Ahmet’s story has become a reigning symbol of the state-sanctioned brutality inflicted upon so many innocent civilians who had become victims of a guilt-by-association mindset that came to characterize Turkey’s broken judicial system in the post-coup era. The critical moments of fighting cancer were shaped more by bureaucratic intrigues than the natural flow and pace of the illness. Now, the observable boundaries of science shun a professed optimism, no matter what the expectation of the family about the prospect of divine providence and interference. For the moment, all channels of medical possibilities appear to be exhausted.

A State Murder of a Kid

As of this writing, we were shuddered to learn that Ahmet was taken to an intensive care unit. He was put on mechanical ventilation as his situation warranted intubation and additional support, his mother told Bold Medya. But it was too late and too little.

After so many calls on social media and Zekiye’s valiant effort, authorities finally decided to allow the imprisoned father to visit his son in ICU, perhaps to witness his last moments. But, without a reunion last time, Ahmet died away before his father even made it to the hospital.

After Ahmet’s heart-rending tragic end, the judgment in the court of public opinion is unanimous. We are now justified to believe that this is no mere a natural end. This is, beyond any dispute, a state-sanctioned murder of a little kid whose little presence posed no threat to the country, national security, or the government.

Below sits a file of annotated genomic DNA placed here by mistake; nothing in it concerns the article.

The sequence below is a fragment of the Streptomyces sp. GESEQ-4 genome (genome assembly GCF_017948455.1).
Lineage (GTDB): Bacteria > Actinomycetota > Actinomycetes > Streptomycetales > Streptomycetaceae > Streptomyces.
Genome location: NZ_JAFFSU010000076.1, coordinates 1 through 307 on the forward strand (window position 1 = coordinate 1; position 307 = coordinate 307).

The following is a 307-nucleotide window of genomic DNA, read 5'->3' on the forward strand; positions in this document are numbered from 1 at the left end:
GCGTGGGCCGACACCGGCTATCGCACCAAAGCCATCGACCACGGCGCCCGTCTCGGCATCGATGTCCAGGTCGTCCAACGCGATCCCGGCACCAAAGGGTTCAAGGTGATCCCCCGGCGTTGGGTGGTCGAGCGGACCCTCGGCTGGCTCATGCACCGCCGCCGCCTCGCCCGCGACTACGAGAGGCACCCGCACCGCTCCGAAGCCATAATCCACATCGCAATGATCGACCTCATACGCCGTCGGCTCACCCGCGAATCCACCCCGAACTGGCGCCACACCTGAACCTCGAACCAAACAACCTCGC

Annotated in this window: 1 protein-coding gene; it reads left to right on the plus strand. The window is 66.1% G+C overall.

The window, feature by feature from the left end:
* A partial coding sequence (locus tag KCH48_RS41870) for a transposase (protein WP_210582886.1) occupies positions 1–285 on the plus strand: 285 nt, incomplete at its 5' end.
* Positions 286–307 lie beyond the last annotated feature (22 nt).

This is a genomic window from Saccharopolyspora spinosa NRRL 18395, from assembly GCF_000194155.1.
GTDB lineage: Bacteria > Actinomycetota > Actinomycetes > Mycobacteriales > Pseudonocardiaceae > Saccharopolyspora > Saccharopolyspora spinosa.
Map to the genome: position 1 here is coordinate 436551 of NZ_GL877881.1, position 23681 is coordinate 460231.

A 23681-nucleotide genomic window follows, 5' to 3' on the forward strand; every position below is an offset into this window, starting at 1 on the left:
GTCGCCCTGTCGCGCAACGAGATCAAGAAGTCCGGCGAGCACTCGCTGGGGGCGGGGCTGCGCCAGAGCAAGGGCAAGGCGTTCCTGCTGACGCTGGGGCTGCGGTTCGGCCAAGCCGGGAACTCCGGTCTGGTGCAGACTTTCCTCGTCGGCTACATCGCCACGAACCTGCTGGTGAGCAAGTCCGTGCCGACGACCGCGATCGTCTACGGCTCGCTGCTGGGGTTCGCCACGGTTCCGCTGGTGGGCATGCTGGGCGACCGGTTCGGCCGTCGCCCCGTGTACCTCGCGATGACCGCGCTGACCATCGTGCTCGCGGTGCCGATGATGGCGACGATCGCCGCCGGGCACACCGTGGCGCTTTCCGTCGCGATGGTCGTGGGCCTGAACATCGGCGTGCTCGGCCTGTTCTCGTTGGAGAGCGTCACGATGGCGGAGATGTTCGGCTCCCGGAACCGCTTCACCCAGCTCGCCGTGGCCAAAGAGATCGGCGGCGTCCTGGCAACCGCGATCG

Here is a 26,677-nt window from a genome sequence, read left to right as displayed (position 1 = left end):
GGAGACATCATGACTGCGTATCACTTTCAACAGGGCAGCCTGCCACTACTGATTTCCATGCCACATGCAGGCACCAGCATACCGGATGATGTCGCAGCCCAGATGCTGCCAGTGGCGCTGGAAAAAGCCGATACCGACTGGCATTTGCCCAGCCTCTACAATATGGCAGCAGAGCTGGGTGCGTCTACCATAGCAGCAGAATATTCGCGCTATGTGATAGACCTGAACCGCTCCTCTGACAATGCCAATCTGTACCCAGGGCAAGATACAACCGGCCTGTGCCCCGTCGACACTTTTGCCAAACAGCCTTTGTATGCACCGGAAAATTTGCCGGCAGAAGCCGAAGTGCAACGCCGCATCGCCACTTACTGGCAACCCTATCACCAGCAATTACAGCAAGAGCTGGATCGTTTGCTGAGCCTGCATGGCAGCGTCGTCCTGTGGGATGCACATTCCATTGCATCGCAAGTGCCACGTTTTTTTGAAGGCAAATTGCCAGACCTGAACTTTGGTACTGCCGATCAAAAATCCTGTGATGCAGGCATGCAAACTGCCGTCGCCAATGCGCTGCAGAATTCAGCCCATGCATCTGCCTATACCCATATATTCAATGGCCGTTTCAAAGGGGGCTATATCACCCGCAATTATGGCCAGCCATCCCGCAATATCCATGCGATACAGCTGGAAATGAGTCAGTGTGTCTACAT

None of the cruel machinations by officials for obstructing Ahmet’s treatment were within the bounds of tradition and morality in Turkey, not to speak of the law itself. Yet all the customs and moral architecture of the social fabric have utterly been dismantled, to the detriment of society and anything we hold dear in our social esteem. We are just living through the consequences of this moral wreckage, which indiscriminately devours the lives of people, even the most vulnerable, in the post-coup era.

Note: This piece has been updated several hours after Ahmet Burhan Atac passed away.

New York-based writer. Politics, culture, literary criticism, art, and technology. American political affairs, Turkey, MidEast, and beyond. Twitter: @abyasun